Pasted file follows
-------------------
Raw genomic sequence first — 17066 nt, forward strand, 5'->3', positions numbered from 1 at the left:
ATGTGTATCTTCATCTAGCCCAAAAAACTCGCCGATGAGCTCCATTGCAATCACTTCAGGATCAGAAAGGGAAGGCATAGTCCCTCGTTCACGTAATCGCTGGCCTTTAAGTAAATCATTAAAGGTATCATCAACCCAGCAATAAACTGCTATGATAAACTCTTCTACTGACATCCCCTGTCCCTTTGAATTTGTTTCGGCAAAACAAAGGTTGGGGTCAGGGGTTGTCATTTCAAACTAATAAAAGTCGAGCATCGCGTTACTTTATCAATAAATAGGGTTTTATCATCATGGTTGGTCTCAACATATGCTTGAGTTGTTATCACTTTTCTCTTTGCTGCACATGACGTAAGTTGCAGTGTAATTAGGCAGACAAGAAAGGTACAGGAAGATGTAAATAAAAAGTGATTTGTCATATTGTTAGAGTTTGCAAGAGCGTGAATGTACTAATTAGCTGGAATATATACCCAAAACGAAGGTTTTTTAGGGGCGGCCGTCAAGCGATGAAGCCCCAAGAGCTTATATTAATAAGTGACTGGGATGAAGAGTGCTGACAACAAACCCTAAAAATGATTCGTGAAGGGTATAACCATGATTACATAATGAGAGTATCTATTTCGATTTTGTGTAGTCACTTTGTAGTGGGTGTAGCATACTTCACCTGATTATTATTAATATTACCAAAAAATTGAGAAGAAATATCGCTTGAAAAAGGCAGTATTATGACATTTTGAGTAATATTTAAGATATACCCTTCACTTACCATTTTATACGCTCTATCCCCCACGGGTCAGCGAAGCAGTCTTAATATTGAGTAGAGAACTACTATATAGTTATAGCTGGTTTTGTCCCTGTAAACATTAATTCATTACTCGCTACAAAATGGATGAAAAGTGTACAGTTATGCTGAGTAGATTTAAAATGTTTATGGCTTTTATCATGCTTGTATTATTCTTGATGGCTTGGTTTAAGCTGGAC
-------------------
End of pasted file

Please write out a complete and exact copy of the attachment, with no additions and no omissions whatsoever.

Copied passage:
Raw genomic sequence first — 17066 nt, forward strand, 5'->3', positions numbered from 1 at the left:
ATGTGTATCTTCATCTAGCCCAAAAAACTCGCCGATGAGCTCCATTGCAATCACTTCAGGATCAGAAAGGGAAGGCATAGTCCCTCGTTCACGTAATCGCTGGCCTTTAAGTAAATCATTAAAGGTATCATCAACCCAGCAATAAACTGCTATGATAAACTCTTCTACTGACATCCCCTGTCCCTTTGAATTTGTTTCGGCAAAACAAAGGTTGGGGTCAGGGGTTGTCATTTCAAACTAATAAAAGTCGAGCATCGCGTTACTTTATCAATAAATAGGGTTTTATCATCATGGTTGGTCTCAACATATGCTTGAGTTGTTATCACTTTTCTCTTTGCTGCACATGACGTAAGTTGCAGTGTAATTAGGCAGACAAGAAAGGTACAGGAAGATGTAAATAAAAAGTGATTTGTCATATTGTTAGAGTTTGCAAGAGCGTGAATGTACTAATTAGCTGGAATATATACCCAAAACGAAGGTTTTTTAGGGGCGGCCGTCAAGCGATGAAGCCCCAAGAGCTTATATTAATAAGTGACTGGGATGAAGAGTGCTGACAACAAACCCTAAAAATGATTCGTGAAGGGTATAACCATGATTACATAATGAGAGTATCTATTTCGATTTTGTGTAGTCACTTTGTAGTGGGTGTAGCATACTTCACCTGATTATTATTAATATTACCAAAAAATTGAGAAGAAATATCGCTTGAAAAAGGCAGTATTATGACATTTTGAGTAATATTTAAGATATACCCTTCACTTACCATTTTATACGCTCTATCCCCCACGGGTCAGCGAAGCAGTCTTAATATTGAGTAGAGAACTACTATATAGTTATAGCTGGTTTTGTCCCTGTAAACATTAATTCATTACTCGCTACAAAATGGATGAAAAGTGTACAGTTATGCTGAGTAGATTTAAAATGTTTATGGCTTTTATCATGCTTGTATTATTCTTGATGGCTTGGTTTAAGCTGGAC